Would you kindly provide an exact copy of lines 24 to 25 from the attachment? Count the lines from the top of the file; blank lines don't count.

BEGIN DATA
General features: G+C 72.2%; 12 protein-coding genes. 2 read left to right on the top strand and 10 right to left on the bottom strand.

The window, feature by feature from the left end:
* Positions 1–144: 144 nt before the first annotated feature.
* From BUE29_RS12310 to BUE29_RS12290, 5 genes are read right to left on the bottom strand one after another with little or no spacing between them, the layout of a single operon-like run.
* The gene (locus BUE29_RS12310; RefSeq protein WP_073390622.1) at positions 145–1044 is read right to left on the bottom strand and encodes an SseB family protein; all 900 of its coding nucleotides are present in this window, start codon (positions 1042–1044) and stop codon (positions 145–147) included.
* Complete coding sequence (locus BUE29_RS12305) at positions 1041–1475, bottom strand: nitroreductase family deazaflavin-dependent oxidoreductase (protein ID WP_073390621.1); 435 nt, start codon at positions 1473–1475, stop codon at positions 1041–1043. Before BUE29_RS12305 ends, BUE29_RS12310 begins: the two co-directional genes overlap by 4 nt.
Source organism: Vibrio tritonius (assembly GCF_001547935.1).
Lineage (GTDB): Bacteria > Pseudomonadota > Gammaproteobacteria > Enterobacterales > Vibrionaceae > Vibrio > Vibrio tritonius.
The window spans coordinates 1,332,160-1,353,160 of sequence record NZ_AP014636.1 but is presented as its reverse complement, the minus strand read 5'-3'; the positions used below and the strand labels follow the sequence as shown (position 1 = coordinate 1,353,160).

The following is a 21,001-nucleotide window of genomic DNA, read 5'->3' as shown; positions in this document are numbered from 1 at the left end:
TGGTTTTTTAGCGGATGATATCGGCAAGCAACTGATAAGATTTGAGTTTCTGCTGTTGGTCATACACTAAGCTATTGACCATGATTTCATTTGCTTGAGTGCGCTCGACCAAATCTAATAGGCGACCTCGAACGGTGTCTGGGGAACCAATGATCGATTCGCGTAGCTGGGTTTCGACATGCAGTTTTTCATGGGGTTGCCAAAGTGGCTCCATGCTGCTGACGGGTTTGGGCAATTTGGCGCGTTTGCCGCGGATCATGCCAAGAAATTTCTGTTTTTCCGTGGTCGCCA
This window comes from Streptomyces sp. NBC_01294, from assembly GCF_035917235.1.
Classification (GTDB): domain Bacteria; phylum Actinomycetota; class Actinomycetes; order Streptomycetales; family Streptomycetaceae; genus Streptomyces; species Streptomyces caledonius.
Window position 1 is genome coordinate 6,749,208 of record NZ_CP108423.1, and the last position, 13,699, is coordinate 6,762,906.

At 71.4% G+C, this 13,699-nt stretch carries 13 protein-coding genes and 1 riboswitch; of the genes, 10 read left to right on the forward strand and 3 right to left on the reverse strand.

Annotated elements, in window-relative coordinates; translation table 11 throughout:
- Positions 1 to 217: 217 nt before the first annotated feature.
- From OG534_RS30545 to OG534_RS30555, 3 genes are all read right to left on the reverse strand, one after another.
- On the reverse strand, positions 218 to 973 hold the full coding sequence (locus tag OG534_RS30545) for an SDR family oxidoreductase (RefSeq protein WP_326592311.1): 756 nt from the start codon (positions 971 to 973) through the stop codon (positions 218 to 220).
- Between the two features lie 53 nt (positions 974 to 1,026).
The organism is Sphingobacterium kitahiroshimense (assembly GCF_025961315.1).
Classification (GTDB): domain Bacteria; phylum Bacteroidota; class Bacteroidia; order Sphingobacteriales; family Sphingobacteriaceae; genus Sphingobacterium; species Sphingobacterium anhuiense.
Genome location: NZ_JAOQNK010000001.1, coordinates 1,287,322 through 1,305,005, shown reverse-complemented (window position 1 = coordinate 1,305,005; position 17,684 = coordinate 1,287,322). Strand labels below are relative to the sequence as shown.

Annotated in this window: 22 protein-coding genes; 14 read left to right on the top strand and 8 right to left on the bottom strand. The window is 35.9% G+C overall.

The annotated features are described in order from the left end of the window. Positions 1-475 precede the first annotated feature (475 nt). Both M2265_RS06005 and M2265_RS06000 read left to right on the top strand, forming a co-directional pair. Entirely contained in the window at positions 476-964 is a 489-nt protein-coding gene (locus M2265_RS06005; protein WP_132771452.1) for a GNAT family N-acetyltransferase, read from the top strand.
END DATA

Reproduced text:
Annotated in this window: 22 protein-coding genes; 14 read left to right on the top strand and 8 right to left on the bottom strand. The window is 35.9% G+C overall.

The annotated features are described in order from the left end of the window. Positions 1-475 precede the first annotated feature (475 nt). Both M2265_RS06005 and M2265_RS06000 read left to right on the top strand, forming a co-directional pair. Entirely contained in the window at positions 476-964 is a 489-nt protein-coding gene (locus M2265_RS06005; protein WP_132771452.1) for a GNAT family N-acetyltransferase, read from the top strand.